Royals deal Dotel for starter Davies

Royals deal Dotel for starter Davies

MINNEAPOLIS -- The Royals obtained right-hander Kyle Davies from the Atlanta Braves in exchange for closer Octavio Dotel on Tuesday.

The deal was announced by the Royals just before the 3 p.m. CT non-waiver trading deadline.

Davies, 23, had a 4-8 record and a 5.76 ERA this season for the Braves. He made 17 starts before being demoted to Triple-A Richmond, where he made two starts and was 0-1 with a 4.50 ERA.

General manager Dayton Moore said Davies will join the Royals immediately and be placed in the rotation.

Manager Buddy Bell said that rookie Joakim Soria, who filled in for Dotel earlier this season, will become the closer. Zack Greinke, who has been a hard-throwing middle man, will appear more often as a setup man.

Dotel, 33, had 11 saves in 14 opportunities for the Royals. He began the season on the disabled list with a left oblique strain but was activated on May 22. In 24 games, he had a 2-1 record and a 3.91 ERA.

"I kind of figured out something was going to happen. I don't know why exactly, but finally now we know, and now we'll see what's happened," Dotel said.

"So now I'm heading to Atlanta, and I just want to keep doing what I'm supposed to do and keep doing what I've been doing over here. I want to do my best for them and, at the same time, I want to thank the Royals for the time they supported me and gave me the chance to play the game and show everybody that I'm back. I'm ready again."

Dotel had been a central figure in trade rumors, with strong interest also reported from the Seattle Mariners and Los Angeles Dodgers.

The Royals have been looking for a way to beef up their rotation and hope that Davies could be an answer. Prior to this season, he made 28 starts for the Braves and had a 10-13 record and 6.38 ERA.

"He's a young pitcher who's trying to establish himself," Moore said. "I don't pay much attention to young pitchers' statistics. If you did, John Smoltz and Tommy Glavine never would have gotten off the ground."

The Royals have gotten consistent starting pitching from Gil Meche and Brian Bannister, but Odalis Perez and Jorge De La Rosa have been up and down. The Royals also have been trying to fill the No. 5 spot. With Scott Elarton's release, the spot was taken by Leo Nunez, who fired six shutout innings against Texas on Sunday.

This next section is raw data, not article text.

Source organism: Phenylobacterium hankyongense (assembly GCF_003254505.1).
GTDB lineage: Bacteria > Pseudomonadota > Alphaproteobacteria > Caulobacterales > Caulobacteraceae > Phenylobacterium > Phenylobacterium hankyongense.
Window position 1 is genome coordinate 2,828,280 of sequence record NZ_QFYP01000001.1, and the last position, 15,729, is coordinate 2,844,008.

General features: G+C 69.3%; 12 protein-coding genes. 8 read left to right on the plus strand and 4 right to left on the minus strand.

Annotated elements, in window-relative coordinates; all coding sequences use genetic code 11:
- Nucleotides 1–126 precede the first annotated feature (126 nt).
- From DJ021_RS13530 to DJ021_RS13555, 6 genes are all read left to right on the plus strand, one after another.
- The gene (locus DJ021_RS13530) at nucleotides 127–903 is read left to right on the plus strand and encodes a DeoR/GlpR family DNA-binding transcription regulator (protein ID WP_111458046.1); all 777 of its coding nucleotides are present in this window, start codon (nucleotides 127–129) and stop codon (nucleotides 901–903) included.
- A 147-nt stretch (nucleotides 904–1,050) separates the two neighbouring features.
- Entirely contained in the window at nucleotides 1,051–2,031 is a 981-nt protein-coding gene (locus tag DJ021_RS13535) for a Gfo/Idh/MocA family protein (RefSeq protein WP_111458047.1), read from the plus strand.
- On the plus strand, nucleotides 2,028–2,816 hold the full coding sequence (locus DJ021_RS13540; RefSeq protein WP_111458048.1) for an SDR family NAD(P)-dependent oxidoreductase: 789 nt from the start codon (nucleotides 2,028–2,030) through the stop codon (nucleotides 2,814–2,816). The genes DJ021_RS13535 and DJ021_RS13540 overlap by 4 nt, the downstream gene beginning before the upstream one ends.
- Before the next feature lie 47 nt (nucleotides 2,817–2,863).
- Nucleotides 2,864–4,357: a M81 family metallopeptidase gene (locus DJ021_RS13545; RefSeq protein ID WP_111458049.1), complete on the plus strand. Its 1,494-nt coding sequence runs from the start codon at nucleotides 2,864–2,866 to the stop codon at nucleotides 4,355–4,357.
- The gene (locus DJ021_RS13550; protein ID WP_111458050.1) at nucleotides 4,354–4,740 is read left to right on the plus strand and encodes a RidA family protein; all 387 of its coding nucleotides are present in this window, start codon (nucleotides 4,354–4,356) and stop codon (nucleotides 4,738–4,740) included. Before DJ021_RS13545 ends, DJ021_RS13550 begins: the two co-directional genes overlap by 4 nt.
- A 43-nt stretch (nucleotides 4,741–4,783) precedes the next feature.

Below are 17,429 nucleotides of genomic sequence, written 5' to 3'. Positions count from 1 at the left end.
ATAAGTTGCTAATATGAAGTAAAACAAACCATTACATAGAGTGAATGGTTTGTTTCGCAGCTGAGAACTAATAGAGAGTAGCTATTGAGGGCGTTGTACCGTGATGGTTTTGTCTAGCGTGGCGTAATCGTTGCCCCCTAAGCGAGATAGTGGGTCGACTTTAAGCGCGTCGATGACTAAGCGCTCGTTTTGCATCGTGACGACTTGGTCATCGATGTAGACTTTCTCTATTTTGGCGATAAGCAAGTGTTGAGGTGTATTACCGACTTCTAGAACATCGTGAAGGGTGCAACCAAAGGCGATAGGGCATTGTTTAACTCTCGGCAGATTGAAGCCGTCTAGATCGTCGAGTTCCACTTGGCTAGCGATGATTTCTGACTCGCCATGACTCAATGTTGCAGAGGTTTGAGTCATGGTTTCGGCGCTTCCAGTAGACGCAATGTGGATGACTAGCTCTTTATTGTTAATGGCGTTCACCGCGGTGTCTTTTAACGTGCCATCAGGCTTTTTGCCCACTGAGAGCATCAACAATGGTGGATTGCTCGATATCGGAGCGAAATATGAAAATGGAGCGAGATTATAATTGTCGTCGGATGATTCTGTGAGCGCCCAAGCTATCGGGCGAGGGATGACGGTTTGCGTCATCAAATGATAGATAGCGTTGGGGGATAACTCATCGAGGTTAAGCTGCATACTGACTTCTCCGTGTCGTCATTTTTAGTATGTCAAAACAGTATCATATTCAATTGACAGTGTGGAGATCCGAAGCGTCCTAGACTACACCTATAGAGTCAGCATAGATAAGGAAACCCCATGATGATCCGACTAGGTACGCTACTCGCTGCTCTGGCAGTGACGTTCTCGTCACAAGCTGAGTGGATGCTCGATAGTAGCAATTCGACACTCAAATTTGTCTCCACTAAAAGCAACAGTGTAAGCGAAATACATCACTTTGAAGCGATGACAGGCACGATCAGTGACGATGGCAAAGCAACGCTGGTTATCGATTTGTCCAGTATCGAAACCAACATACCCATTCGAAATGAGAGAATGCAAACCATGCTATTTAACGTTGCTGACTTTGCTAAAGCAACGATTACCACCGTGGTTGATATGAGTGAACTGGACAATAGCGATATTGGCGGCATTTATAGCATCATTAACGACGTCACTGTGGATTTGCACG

Davies broke in with the Braves in 2005 and had a 7-6 record as a rookie.

Moore noted that Davies, who has pitched in 52 Major League games, 45 of them starts, has considerable experience for his age, although he has exhibited some inconsistencies.

Dotel was coming up on free agency this winter, which played a factor in the Royals' willingness to trade him. Davies will be under the Royals' control through 2011.

After having reconstructive elbow surgery in 2005, Dotel pitched briefly for the New York Yankees last year. Then he signed a $5 million contract as a free agent with the Royals and launched a drive to prove he was sound again.

"I feel good, everything was there, but then you need to show yourself that you are ready and completely back. So that's what I was trying to figure out, and finally I did," Dotel said.

Dotel said he'd miss Kansas City.

"When you've been somewhere for seven months -- you know the city, you know everybody, you know everything -- it's kind of hard for you to deal with that," Dotel said. "But you've got to understand this is a business. I've been through that before, so it won't be the first, it won't be the last."

He's not certain what his role with the Braves will be, but he's got a chance to wind up in postseason play.

"Yeah, that's one of the reasons they probably did the trade, and that's the reason I'm going over there, and I'll do my best. I like it," Dotel said.

Moore's pre-deadline pursuit initially concentrated on acquiring young position players, especially those with power, but in the end he went for pitching. The deal was made with his old mentor with the Braves, general manager John Schuerholz.

"Kyle's the guy that we wanted," Moore said, "and John wanted Octavio, and that's what we did."

Dick Kaegel is a reporter for This story was not subject to the approval of Major League Baseball or its clubs.